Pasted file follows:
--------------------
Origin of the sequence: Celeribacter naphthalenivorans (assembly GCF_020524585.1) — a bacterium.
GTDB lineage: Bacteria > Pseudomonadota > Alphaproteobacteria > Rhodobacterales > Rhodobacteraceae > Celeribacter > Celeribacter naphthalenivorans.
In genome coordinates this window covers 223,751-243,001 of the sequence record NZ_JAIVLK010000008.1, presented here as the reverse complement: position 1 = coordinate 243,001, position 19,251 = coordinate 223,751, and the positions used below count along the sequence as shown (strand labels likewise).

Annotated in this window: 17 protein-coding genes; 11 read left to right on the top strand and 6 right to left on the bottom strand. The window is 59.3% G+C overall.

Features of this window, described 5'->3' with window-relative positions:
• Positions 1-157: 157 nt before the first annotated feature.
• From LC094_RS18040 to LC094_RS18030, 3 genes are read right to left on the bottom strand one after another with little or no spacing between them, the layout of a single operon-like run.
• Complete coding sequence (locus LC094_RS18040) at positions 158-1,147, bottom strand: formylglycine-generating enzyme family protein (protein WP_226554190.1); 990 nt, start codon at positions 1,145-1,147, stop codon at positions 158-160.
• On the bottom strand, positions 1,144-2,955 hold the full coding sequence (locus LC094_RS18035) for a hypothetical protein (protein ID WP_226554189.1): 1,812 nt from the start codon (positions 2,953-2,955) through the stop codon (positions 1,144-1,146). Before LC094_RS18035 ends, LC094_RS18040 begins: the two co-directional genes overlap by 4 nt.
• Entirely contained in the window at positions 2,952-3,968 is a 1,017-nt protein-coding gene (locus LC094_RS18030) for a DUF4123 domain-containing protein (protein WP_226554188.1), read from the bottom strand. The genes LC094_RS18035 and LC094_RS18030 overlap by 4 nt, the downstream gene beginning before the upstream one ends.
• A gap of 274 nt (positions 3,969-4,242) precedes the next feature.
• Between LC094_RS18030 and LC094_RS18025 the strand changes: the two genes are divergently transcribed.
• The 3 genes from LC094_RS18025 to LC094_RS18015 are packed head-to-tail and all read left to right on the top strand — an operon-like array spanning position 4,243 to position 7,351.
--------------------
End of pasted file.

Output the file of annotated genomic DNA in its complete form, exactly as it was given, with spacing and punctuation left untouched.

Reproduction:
Origin of the sequence: Celeribacter naphthalenivorans (assembly GCF_020524585.1) — a bacterium.
GTDB lineage: Bacteria > Pseudomonadota > Alphaproteobacteria > Rhodobacterales > Rhodobacteraceae > Celeribacter > Celeribacter naphthalenivorans.
In genome coordinates this window covers 223,751-243,001 of the sequence record NZ_JAIVLK010000008.1, presented here as the reverse complement: position 1 = coordinate 243,001, position 19,251 = coordinate 223,751, and the positions used below count along the sequence as shown (strand labels likewise).

Annotated in this window: 17 protein-coding genes; 11 read left to right on the top strand and 6 right to left on the bottom strand. The window is 59.3% G+C overall.

Features of this window, described 5'->3' with window-relative positions:
• Positions 1-157: 157 nt before the first annotated feature.
• From LC094_RS18040 to LC094_RS18030, 3 genes are read right to left on the bottom strand one after another with little or no spacing between them, the layout of a single operon-like run.
• Complete coding sequence (locus LC094_RS18040) at positions 158-1,147, bottom strand: formylglycine-generating enzyme family protein (protein WP_226554190.1); 990 nt, start codon at positions 1,145-1,147, stop codon at positions 158-160.
• On the bottom strand, positions 1,144-2,955 hold the full coding sequence (locus LC094_RS18035) for a hypothetical protein (protein ID WP_226554189.1): 1,812 nt from the start codon (positions 2,953-2,955) through the stop codon (positions 1,144-1,146). Before LC094_RS18035 ends, LC094_RS18040 begins: the two co-directional genes overlap by 4 nt.
• Entirely contained in the window at positions 2,952-3,968 is a 1,017-nt protein-coding gene (locus LC094_RS18030) for a DUF4123 domain-containing protein (protein WP_226554188.1), read from the bottom strand. The genes LC094_RS18035 and LC094_RS18030 overlap by 4 nt, the downstream gene beginning before the upstream one ends.
• A gap of 274 nt (positions 3,969-4,242) precedes the next feature.
• Between LC094_RS18030 and LC094_RS18025 the strand changes: the two genes are divergently transcribed.
• The 3 genes from LC094_RS18025 to LC094_RS18015 are packed head-to-tail and all read left to right on the top strand — an operon-like array spanning position 4,243 to position 7,351.